What are the odds? I mean really – think about this? What are the odds that someone who happens to be professional acquaintances with some of Libya’s top people in their new fledgling democratic government would happen to be on the phone with me about a website edit in yet another country, and that during that conversation she would discover my burning desire to return there and work and I would in-turn be sharing that desire with a person with the connections to make it possible? The mere improbabilities of these random sequences of events occurring in nature are beyond my capabilities to even fathom!

Let’s synopsize this again. My daughter makes a Facebook post. I make a YouTube video in response and post it on Facebook. A teacher in the United Kingdom assigns me and my family as a homework assignment to a college class, instructing them to follow me and learn more about me. She, herself, never does so. One year later, I make a post about a website. One of her former students somehow makes it available in such a manner that she sees it. That same UK college professor clicks that link, out of all the potential things to read and comment on that day in her enormously busy schedule. She comments about the design – one simple line of text. I comment back and an email dialogue is started. The phone rings from the UK and I answer it. (I usually don’t because it’s usually the UK media or some UK television show.) We talk about websites. I offer to help pro-bono. Server lag creates a pause in conversation whereby the Arabic nature of a menu item starts a discussion about the culture. To be precise, the fact that I knew how to pronounce the “kha” sound surprised her and started that discussion.  I tell my story about Libya and my desire to help out again there if it were ever possible. She happens to know someone to make that happen. We hang up. She emails that person and they want to start a dialogue. Today we talk again and it has become more than just a conversation. Today it is an idea with a beginning and a potential plan to implement.

I’m not one for reading tea leaves, listening to fortune tellers, or believing the universe itself has a plan. I don’t subscribe to the Norse beliefs of a web of interconnected lines that when plucked, resonate throughout the cosmos and pull the interconnected strings of others.

I’m fairly simple. I believe that God has a plan for all of us, and that whether we deserve it or not, just out of the kindness of His heart, he sometimes tosses an apple to us, even to those of us who don’t deserve it. I also believe I fall short of living within the plan He would prefer me to follow.  Actually I KNOW that I do. Both my language and my life reflect sometimes less than nicely on someone who professes to be a Christian.

But some days, today being one of those, I just have to smile in the knowledge that sometimes random coincidence just can’t possibly be responsible for the way things align. Sometimes, there is a hand in things. Today, for me, was one of those days.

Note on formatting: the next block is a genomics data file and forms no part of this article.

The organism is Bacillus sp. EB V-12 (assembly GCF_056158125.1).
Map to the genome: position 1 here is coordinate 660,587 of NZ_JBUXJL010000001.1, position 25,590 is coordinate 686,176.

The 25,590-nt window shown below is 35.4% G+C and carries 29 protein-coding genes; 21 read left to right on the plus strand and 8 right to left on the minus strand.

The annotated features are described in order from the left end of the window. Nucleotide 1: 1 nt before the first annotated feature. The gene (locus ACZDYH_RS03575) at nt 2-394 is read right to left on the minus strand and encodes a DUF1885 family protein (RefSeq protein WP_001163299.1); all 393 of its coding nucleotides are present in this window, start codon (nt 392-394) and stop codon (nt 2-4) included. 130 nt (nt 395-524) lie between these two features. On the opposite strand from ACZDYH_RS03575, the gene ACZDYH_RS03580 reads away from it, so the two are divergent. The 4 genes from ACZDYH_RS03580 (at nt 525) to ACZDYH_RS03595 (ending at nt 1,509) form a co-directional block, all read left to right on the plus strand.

4 thoughts on “Thing that make you go “hmmm”

  1. Tommy,

    I was a person who wasn’t exactly sure what I thought about you when I first heard of your story, but I subscribed to your Facebook updates anyway. It’s been really interesting to follow along for the past year; particularly when you share something which shows that you are, like most people, more complex than whatever “box” people have tried to put you in, based on what they think they know about you.

    As for serendipity, if what could in some contexts be considered a “moment of weakness” when you shot your daughter’s laptop, ends up leading to you going back to Libya to do something that sounds important to you; well that would almost be the epitome of the word, wouldn’t it? 🙂

    Good luck, hope it all works out.

  2. I have always believed in “the ripple effect”, and I’ve rarely seen a better example of it. The development of this impending offer makes for interesting reading (though personally I think that perhaps you live up to God’s will for you better than you think). Ya might not be perfect, but you make a perfectly good representative for charities, craftsmen, and family-values.
    I’m just proud to know of you and I wish you the very best if that is His will.
    (I only know two phrases of Arabic…shame neither fits here…)
    J R

  3. Ever notice how, when something like this happens, you end up in a place where you are needed? It’s happened to me a couple times in the past, though nothing quite so dramatic or life-altering as where your journey in this instance began (thankfully).

    I try to explain to my children that these are the kinds of series of events that you look back on and realize that there is a force that moves through our lives and acts upon us, whether you call that force “God”, “karma” or something else is pretty much irrelevant. Sometimes I’ve been able to sense it at the outset, most times it’s only at the culmination of the series of events that I can look back over it and see the links of the chain that eventually formed.

    It goes much smoother if you are a willing participant. Whatever or whoever is behind the creation of these chains can get mighty pissy if you resist falling in line, lol.

  4. I’m a firm believer everything in life happens for a reason, we may not always know what that reason is or why things happen when they happen, or what the fall out is going to be, but somewhere along the line, it will all come together, like it is supposed to. I believe we all have a detestation that we have to get to, but to get there we have to experience certain difficulties, because without that experience we won’t ever get there. The man upstairs has a plan, trust in him and everything else should come together.
    All I have left to say… Is good luck with the future..